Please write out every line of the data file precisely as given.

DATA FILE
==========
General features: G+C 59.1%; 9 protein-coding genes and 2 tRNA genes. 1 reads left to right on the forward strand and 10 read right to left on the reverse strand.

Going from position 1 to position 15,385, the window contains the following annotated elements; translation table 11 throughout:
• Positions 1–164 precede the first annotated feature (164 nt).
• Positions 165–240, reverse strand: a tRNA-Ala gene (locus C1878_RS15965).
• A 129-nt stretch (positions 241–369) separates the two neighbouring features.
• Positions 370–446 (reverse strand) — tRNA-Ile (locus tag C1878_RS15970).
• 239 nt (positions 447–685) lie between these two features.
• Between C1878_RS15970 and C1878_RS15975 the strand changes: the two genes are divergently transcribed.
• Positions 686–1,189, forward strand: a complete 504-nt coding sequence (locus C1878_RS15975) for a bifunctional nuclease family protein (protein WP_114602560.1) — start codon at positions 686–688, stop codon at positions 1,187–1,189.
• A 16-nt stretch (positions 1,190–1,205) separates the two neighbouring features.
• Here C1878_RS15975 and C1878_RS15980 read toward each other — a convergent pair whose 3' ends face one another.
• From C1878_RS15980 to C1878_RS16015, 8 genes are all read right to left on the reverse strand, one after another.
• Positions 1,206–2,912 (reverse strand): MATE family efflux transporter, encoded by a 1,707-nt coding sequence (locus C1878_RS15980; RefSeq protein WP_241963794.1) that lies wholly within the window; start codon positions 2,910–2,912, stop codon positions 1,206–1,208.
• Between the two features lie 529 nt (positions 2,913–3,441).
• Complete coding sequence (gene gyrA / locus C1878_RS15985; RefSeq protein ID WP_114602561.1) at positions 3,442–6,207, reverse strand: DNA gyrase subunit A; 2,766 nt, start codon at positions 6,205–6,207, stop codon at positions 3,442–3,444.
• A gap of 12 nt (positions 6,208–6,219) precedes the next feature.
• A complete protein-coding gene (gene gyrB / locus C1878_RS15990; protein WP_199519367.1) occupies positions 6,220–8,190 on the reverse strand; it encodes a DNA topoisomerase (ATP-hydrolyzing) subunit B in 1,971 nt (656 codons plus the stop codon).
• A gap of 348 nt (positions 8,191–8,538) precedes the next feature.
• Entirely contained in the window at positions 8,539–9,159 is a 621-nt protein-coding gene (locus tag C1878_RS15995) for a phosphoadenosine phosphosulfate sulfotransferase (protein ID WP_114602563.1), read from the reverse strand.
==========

General features: G+C 59.1%; 9 protein-coding genes and 2 tRNA genes. 1 reads left to right on the forward strand and 10 read right to left on the reverse strand.

Going from position 1 to position 15,385, the window contains the following annotated elements; translation table 11 throughout:
• Positions 1–164 precede the first annotated feature (164 nt).
• Positions 165–240, reverse strand: a tRNA-Ala gene (locus C1878_RS15965).
• A 129-nt stretch (positions 241–369) separates the two neighbouring features.
• Positions 370–446 (reverse strand) — tRNA-Ile (locus tag C1878_RS15970).
• 239 nt (positions 447–685) lie between these two features.
• Between C1878_RS15970 and C1878_RS15975 the strand changes: the two genes are divergently transcribed.
• Positions 686–1,189, forward strand: a complete 504-nt coding sequence (locus C1878_RS15975) for a bifunctional nuclease family protein (protein WP_114602560.1) — start codon at positions 686–688, stop codon at positions 1,187–1,189.
• A 16-nt stretch (positions 1,190–1,205) separates the two neighbouring features.
• Here C1878_RS15975 and C1878_RS15980 read toward each other — a convergent pair whose 3' ends face one another.
• From C1878_RS15980 to C1878_RS16015, 8 genes are all read right to left on the reverse strand, one after another.
• Positions 1,206–2,912 (reverse strand): MATE family efflux transporter, encoded by a 1,707-nt coding sequence (locus C1878_RS15980; RefSeq protein WP_241963794.1) that lies wholly within the window; start codon positions 2,910–2,912, stop codon positions 1,206–1,208.
• Between the two features lie 529 nt (positions 2,913–3,441).
• Complete coding sequence (gene gyrA / locus C1878_RS15985; RefSeq protein ID WP_114602561.1) at positions 3,442–6,207, reverse strand: DNA gyrase subunit A; 2,766 nt, start codon at positions 6,205–6,207, stop codon at positions 3,442–3,444.
• A gap of 12 nt (positions 6,208–6,219) precedes the next feature.
• A complete protein-coding gene (gene gyrB / locus C1878_RS15990; protein WP_199519367.1) occupies positions 6,220–8,190 on the reverse strand; it encodes a DNA topoisomerase (ATP-hydrolyzing) subunit B in 1,971 nt (656 codons plus the stop codon).
• A gap of 348 nt (positions 8,191–8,538) precedes the next feature.
• Entirely contained in the window at positions 8,539–9,159 is a 621-nt protein-coding gene (locus tag C1878_RS15995) for a phosphoadenosine phosphosulfate sulfotransferase (protein ID WP_114602563.1), read from the reverse strand.